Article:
The results of the general election could be instrumental for the passage of legislation relevant for Japan’s LGBTQ+ community. The topic has become increasingly salient for Japanese voters, while topics such as “North Korea” and the “Northern Territories Dispute” have faded somewhat to the background. There is not a single major ‘vote match’ tool for the 2021 Lower House election that doesn’t feature a question about ‘same-sex marriage” and almost every party manifesto also mentions it. At this point – and almost regardless of the outcome of the election – the question isn’t whether Japan will achieve marriage equality, but how soon it will happen.
The LDP is now the only major party actively opposing marriage equality, but there are prominent supporters of marriage equality within the ranks of the LDP. During the LDP leadership race, Kono Taro voiced his approval of the policy and pressed his opponent Kishida Fumio to admit his opposition to the policy, in front of the cameras, making it safe to assume that pressing Kishida on the point could give Kono an advantage among certain supporters. The LDP’s opposition still has practical implications for the issue’s progress. Although the left-of-center opposition parties have repeatedly shone a light on marriage equality and argued for its implementation, the LDP has been able to stall progress thanks to its sheer strength in the Diet. But the majority of Komeito candidates now say they are in favor of recognizing marriage equality, and the party itself also states that it should be implemented. This means that even if the LDP-Komeito coalition retains its majority in the Lower House, progress on same-sex marriage wouldn’t necessarily be off the table for the coming Diet sessions. But it’s hard to say for sure whether Komeito would use such an opportunity to explicitly align itself with the opposition on this topic. In response to questions from HuffPost Japan, Komeito talked about working on relevant legislation first. But it goes without saying that the LDP would have a much harder time stalling the debate if it finds itself without the absolute majority it currently enjoys.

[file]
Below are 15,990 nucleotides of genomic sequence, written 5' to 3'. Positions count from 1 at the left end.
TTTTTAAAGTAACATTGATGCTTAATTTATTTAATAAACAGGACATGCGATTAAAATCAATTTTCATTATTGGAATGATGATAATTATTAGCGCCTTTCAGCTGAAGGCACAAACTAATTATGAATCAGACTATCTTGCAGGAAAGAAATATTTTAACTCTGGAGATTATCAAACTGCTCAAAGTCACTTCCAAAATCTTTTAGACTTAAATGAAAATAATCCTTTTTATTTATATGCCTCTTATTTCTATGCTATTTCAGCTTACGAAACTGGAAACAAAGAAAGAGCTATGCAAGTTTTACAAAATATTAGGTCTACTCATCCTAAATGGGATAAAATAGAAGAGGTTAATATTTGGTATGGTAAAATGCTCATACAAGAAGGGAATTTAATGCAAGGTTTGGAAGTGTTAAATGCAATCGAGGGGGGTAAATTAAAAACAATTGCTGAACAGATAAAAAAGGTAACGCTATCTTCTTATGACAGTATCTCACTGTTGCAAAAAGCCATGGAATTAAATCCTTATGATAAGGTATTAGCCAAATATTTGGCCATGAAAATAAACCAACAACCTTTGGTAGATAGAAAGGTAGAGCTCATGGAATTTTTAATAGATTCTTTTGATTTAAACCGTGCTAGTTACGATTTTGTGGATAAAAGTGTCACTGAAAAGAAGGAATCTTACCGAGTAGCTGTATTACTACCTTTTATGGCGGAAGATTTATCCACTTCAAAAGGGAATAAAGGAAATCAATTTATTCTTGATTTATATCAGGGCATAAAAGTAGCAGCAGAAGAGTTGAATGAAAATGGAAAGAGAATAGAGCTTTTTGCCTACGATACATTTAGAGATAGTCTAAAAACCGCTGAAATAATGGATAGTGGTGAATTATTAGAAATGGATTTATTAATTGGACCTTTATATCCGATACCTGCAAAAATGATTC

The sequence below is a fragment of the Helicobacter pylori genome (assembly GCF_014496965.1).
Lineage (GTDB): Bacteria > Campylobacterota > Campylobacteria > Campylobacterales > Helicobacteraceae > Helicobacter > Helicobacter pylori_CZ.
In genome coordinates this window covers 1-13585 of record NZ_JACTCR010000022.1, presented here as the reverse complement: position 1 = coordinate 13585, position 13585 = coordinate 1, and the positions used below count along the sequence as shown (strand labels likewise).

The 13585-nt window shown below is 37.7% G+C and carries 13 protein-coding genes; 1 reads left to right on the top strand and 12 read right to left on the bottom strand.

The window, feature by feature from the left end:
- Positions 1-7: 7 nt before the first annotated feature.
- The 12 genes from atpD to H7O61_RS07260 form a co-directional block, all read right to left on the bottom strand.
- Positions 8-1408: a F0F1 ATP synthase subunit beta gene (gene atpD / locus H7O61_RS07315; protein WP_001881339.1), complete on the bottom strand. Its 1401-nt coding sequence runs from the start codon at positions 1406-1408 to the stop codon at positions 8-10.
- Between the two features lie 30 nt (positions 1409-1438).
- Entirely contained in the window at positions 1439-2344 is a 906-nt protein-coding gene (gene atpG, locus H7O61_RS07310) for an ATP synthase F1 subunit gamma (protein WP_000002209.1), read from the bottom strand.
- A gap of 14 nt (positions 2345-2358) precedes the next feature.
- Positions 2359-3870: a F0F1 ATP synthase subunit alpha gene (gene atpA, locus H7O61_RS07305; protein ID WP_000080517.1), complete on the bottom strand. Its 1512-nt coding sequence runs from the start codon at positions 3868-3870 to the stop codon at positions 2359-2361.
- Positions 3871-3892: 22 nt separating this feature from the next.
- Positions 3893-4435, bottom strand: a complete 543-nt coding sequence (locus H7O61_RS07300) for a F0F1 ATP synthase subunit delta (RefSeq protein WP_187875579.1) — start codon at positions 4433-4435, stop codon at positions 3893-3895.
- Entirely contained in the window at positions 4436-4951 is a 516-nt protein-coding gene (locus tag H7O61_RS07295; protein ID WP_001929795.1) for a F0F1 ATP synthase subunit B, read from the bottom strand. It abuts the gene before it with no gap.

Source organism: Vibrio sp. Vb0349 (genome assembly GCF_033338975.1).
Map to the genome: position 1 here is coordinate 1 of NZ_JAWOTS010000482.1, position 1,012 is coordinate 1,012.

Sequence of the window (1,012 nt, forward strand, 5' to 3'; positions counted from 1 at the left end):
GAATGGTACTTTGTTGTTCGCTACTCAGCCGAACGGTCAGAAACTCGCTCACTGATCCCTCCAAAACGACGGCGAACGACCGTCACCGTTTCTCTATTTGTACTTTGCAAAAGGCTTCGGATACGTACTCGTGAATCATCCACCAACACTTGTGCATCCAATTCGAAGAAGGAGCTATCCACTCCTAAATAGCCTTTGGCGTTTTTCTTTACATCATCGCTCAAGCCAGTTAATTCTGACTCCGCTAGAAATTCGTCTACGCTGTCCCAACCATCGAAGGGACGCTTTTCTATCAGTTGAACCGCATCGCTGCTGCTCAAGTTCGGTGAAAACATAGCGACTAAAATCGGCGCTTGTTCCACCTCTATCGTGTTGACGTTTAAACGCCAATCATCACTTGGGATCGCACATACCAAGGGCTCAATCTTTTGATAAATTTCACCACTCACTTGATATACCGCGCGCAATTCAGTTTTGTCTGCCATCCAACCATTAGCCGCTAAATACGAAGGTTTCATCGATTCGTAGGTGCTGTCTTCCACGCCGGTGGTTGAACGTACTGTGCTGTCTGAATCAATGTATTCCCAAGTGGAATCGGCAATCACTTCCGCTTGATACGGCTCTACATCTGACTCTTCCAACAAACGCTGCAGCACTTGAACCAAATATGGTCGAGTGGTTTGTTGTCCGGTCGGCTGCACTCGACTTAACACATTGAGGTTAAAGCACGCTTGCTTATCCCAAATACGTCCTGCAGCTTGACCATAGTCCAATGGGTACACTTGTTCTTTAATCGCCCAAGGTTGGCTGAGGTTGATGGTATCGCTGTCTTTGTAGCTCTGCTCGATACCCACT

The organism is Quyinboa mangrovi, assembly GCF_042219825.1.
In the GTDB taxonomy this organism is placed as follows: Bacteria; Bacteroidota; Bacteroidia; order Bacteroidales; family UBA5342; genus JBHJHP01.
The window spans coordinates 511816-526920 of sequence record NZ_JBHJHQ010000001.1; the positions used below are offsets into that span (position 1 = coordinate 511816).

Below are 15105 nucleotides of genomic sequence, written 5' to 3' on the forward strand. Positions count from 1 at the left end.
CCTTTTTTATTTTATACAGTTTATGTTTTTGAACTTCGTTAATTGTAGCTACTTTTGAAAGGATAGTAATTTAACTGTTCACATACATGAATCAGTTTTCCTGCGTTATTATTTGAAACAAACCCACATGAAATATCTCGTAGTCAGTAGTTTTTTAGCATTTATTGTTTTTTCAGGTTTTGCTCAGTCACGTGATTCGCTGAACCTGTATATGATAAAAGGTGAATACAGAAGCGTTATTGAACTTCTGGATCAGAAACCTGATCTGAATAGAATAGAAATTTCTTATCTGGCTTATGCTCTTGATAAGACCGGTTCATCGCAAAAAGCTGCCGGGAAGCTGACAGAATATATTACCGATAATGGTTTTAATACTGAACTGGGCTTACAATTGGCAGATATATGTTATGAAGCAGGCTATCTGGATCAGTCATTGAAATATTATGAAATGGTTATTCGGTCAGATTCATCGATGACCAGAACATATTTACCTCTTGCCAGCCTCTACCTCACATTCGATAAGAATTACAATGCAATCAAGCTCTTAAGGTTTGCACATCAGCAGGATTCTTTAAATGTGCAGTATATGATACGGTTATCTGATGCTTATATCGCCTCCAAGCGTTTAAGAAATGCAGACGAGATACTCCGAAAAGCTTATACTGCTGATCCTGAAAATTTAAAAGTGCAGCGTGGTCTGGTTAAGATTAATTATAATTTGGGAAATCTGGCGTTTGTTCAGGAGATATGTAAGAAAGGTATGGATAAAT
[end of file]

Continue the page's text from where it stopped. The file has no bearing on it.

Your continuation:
While the LDP is the only major party actively opposing marriage equality, the issue might still progress even if the LDP retains its majority
It would still not be impossible for marriage equality legislation to be passed through the Diet even if the LDP maintains its majority. Aside from Kono Taro, several other LDP candidates have also explicitly indicated their personal approval of marriage equality. Supporters are in the minority within the party but the main bulk of LDP candidates remains silent about their standpoint. Despite the issue’s political salience, the LDP’s manifesto also avoids mentioning the topic. While the current party leadership clearly opposes the policy, it does not incorporate this opposition into its campaign strategy. Although prominent voices in the ruling party have stoked fears about the supposed choice between “liberal democracy and communism”, they haven’t gone around telling people that a loss for the LDP would be the end of the traditional family or anything of the sort. Rather than marriage equality becoming a “wedge issue” to divide voters and motivate the base, the LDP’s preference seems to be to avoid the topic if possible, perhaps because they know they are in the minority on the issue.
Above all, what is notable about the LDP’s approach towards the topic is the way it articulates resistance against the idea of implementing same-sex marriage. Instead of voicing disapproval on moral grounds, the LDP has stated that constitutional amendments would be necessary. Important party figureheads argue that “a careful approach is needed”, and “that the understanding of the people must first be deepened.” When Kishida himself was asked for his views during the race for LDP leadership, he stated he had “not reached the point of accepting same-sex marriage”, without elaborating why. With a district court ruling the current lack of marriage equality is unconstitutional, and even 53 percent of LDP supporters saying they think the policy should be implemented, such argumentation doesn’t appear to be particularly convincing.
While a strong LDP wouldn’t have much difficulty keeping the issue stalled, a weakened LDP, even if it doesn’t need Komeito to stay in power, will be much more inclined to bargain with other parties or listen to the opinions of the electorate. An election loss could also lead to internal questions about the direction in which the party is headed, such as whether it was the right decision to opt for the more socially conservative Kishida instead of Kono Taro. The rest of Japan appears ready to act on marriage equality and the general election may help reveal how soon that may happen.